The cramps feel like phantom hands stabbing my calves and thighs with a screwdriver as if to jimmy a lock. As I try to run Mile 25 of the 31-mile Ohlone 50K, my legs randomly spasm and stiffen as though attached to jumper cables controlled by the bad guy who always inflicts torture in a James Bond flick.
Goddamnitgoddamnitgoddamnit goes through my head as I look over my shoulder and see Red Hat and White Visor coming up fast in the distance, the two women who’ve run about a minute behind me for nearly five hours. They pushed me to run harder than I thought possible while I maintained the lead over two mountain peaks.
I spot them striding down one of the dozens of steep switchbacks of this remote trail, which cuts through grassy hills and oak woodlands in the backcountry between Fremont and Livermore.
I look over my shoulder again and suddenly see a third woman catching up to White Visor, the one in the pink singlet I recognize as Bree Lambert, who finished way ahead of me in a 50-mile race last fall. I’m momentarily captivated by her beautiful, flowing form, her legs stretching out and turning over with an ease that belies the 7000 or so feet we’ve already climbed.
Meanwhile, my skin is prickly, my tongue is parched and my fingers are so swollen that the knuckles can’t bend to make a fist. My hydration pack registers Empty. I didn’t want to spend time at the previous aid stations refilling my pack because I didn’t want those women to catch me, and I didn’t think I’d dehydrate in this relatively mild weather.
And now I am stumbling up the next hill all higgledy-piggledy with loss of muscle control. “Sarah-bral,” as in cerebral palsy, is the nickname the buttheads in junior high gave me, and here I am, Sarah-bral again, a complete spaz.
Goddamnitgoddamnitgoddamnit my fantasy of texting my family at the finish I WON!!!! seems as foolish as the doomsday prediction of the world ending the day before. But I made the commitment to try to maintain the lead when I scrambled through the fierce wind to the summit of Rose Peak, at Mile 19.
My iPod transmits my 13-year-old daughter’s pop tunes, and when I reached the summit, the Glee cast’s cover of Somewhere Over the Rainbow unexpectedly came on in my ears. It sounded hopelessly sentimental yet fitting for the moment, and when I heard the line, “and the dreams that you dare to dream really do come true,” I thought, “I’m gonna dare to dream I can win this thing.”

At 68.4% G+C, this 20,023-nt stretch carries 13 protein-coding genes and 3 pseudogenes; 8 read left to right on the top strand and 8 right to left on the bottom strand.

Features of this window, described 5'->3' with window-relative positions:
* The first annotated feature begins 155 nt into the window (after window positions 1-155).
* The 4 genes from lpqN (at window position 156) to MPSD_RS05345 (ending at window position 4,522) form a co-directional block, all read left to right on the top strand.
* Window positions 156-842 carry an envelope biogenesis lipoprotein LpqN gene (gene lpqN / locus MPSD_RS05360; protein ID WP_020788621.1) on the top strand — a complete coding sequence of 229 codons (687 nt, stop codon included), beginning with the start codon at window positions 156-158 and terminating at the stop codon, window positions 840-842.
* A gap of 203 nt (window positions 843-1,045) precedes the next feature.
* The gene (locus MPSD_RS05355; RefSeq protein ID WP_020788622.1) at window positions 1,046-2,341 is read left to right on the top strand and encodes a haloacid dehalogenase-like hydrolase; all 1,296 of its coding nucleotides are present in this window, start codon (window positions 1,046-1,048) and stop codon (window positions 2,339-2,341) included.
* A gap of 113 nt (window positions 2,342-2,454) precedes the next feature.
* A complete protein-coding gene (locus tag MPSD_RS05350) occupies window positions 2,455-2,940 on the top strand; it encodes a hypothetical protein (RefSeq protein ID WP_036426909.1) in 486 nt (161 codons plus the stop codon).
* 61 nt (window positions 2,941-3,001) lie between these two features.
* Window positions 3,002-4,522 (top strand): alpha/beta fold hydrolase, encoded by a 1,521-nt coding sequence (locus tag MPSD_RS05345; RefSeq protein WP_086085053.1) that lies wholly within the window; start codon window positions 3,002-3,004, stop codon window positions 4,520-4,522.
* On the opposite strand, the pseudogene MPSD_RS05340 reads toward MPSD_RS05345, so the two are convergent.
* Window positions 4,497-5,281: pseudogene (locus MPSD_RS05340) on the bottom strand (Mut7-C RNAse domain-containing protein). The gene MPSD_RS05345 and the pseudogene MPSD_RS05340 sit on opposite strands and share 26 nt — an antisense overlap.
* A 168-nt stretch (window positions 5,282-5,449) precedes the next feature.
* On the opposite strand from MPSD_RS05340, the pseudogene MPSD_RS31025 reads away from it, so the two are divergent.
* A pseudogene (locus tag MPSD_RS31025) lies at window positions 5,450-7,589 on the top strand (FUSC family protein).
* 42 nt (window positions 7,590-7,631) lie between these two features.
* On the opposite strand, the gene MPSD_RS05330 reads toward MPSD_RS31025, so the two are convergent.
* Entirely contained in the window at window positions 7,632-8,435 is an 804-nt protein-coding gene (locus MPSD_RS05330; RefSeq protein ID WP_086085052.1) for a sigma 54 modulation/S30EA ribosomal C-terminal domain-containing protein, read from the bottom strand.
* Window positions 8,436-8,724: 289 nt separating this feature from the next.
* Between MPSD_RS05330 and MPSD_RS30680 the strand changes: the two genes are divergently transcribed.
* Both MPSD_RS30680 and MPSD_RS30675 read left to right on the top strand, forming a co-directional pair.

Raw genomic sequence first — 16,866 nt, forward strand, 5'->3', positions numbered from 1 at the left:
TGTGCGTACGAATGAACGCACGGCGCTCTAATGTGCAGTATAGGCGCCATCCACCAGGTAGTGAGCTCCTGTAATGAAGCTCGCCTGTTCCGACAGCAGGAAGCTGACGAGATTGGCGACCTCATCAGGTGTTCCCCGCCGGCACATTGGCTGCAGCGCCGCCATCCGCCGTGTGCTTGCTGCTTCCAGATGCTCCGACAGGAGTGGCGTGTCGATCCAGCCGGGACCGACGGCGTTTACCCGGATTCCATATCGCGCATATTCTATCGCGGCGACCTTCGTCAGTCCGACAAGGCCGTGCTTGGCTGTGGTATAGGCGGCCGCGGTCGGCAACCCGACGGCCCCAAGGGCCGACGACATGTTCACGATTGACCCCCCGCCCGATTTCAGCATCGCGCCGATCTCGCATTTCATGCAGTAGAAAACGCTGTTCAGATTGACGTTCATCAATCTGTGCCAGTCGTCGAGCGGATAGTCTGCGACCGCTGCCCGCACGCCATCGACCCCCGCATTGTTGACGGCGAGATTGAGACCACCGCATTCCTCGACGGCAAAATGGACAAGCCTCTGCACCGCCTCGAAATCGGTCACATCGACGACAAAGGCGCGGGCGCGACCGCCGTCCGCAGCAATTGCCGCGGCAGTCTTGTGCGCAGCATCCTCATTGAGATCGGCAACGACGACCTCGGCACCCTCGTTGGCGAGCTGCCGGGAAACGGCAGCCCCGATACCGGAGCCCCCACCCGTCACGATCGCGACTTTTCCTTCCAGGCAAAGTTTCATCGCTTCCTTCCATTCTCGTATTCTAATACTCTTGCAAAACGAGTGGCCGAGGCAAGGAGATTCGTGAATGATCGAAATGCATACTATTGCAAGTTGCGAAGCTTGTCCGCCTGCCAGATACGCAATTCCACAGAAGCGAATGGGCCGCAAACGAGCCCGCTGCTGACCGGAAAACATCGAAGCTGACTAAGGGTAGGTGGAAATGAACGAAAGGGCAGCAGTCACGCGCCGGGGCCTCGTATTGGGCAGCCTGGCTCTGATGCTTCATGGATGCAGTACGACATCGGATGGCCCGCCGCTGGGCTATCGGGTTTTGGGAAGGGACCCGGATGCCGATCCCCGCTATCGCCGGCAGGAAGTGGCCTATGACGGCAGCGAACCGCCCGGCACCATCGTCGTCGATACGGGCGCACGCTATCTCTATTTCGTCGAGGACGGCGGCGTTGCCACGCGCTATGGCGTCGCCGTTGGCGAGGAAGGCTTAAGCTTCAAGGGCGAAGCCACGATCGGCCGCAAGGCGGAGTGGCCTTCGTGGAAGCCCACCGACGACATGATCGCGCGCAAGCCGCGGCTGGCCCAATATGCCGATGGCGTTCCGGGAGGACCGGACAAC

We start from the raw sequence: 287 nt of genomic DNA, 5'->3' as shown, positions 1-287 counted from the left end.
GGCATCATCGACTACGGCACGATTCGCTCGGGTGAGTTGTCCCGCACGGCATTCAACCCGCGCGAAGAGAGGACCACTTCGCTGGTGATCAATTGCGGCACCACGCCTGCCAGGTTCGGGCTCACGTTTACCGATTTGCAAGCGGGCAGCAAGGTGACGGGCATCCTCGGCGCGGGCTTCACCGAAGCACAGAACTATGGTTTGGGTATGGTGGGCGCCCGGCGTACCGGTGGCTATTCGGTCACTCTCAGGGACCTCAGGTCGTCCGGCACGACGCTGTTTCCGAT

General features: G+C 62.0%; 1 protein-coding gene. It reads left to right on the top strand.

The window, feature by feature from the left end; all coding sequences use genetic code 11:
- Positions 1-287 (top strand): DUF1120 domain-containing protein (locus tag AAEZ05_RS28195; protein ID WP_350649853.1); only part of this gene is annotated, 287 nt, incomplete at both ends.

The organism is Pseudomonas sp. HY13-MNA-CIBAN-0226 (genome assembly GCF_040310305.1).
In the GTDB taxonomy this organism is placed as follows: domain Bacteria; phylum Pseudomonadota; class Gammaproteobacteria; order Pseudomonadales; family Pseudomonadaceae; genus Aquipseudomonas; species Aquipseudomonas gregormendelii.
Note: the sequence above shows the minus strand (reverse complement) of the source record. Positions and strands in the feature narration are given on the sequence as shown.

I honestly never expected to be in that position. I lined up at the start thinking, “just run how you feel,” and, “try to break 6 hours.” Unlike other 50Ks where I aim to break 5 hours, this course is so tough that going sub-6 is a big deal. I ran the Ohlone 50K twice before—one year, when the temperatures were in the 90s, and I finished in 6:38; and then, two years ago, when I finished in 5:54. I doubted I could match that earlier time—me, 42, five pounds too heavy, my foot giving me trouble. But if I went five minutes slower than my previous best, then I could still squeak under 6.
I almost didn’t make it to the start. A throbbing in my foot woke me up at 2 a.m. How can this be happening? I wore flip-flops the day before, and the skin on my feet got so dried out and stretched that a fissure on the ball of my right foot actually split open. I thought I had stepped on glass but realized it was just this stupid, unexpected crack that kinda hurt. Dirt must have gotten in there to infect it, because at 2 a.m. it really hurt. I sat on the toilet lid cleaning and bandaging it and fantasized about skipping the race now that I had an excuse. What’s this giant Band-Aid gonna do in my socks? I could sleep in and have the whole day off, nothing planned—imagine the possibilities! I went back to bed and deferred the decision until my 4 a.m. alarm.